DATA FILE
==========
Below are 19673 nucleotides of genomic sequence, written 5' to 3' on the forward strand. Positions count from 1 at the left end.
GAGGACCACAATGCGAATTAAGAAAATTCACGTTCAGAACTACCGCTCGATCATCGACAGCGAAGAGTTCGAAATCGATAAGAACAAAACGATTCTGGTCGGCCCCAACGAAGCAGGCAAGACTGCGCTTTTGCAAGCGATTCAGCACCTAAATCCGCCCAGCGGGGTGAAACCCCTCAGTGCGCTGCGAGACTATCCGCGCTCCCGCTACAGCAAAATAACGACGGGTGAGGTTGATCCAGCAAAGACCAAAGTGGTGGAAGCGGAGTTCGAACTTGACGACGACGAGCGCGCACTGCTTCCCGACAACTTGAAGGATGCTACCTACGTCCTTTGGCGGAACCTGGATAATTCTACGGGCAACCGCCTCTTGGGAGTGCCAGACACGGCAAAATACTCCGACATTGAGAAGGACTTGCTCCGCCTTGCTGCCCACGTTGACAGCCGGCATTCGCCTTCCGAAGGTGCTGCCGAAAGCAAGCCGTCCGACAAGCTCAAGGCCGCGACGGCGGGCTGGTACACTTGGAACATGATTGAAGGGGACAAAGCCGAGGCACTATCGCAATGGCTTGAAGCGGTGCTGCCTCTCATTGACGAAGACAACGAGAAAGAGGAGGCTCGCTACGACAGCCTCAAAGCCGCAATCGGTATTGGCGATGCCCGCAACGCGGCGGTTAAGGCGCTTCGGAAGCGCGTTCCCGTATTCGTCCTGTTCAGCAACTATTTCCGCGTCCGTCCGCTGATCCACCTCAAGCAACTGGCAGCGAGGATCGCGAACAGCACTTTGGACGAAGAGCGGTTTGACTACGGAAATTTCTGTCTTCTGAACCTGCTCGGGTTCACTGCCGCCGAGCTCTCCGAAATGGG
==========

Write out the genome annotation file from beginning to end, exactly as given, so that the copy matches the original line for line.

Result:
Below are 19673 nucleotides of genomic sequence, written 5' to 3' on the forward strand. Positions count from 1 at the left end.
GAGGACCACAATGCGAATTAAGAAAATTCACGTTCAGAACTACCGCTCGATCATCGACAGCGAAGAGTTCGAAATCGATAAGAACAAAACGATTCTGGTCGGCCCCAACGAAGCAGGCAAGACTGCGCTTTTGCAAGCGATTCAGCACCTAAATCCGCCCAGCGGGGTGAAACCCCTCAGTGCGCTGCGAGACTATCCGCGCTCCCGCTACAGCAAAATAACGACGGGTGAGGTTGATCCAGCAAAGACCAAAGTGGTGGAAGCGGAGTTCGAACTTGACGACGACGAGCGCGCACTGCTTCCCGACAACTTGAAGGATGCTACCTACGTCCTTTGGCGGAACCTGGATAATTCTACGGGCAACCGCCTCTTGGGAGTGCCAGACACGGCAAAATACTCCGACATTGAGAAGGACTTGCTCCGCCTTGCTGCCCACGTTGACAGCCGGCATTCGCCTTCCGAAGGTGCTGCCGAAAGCAAGCCGTCCGACAAGCTCAAGGCCGCGACGGCGGGCTGGTACACTTGGAACATGATTGAAGGGGACAAAGCCGAGGCACTATCGCAATGGCTTGAAGCGGTGCTGCCTCTCATTGACGAAGACAACGAGAAAGAGGAGGCTCGCTACGACAGCCTCAAAGCCGCAATCGGTATTGGCGATGCCCGCAACGCGGCGGTTAAGGCGCTTCGGAAGCGCGTTCCCGTATTCGTCCTGTTCAGCAACTATTTCCGCGTCCGTCCGCTGATCCACCTCAAGCAACTGGCAGCGAGGATCGCGAACAGCACTTTGGACGAAGAGCGGTTTGACTACGGAAATTTCTGTCTTCTGAACCTGCTCGGGTTCACTGCCGCCGAGCTCTCCGAAATGGG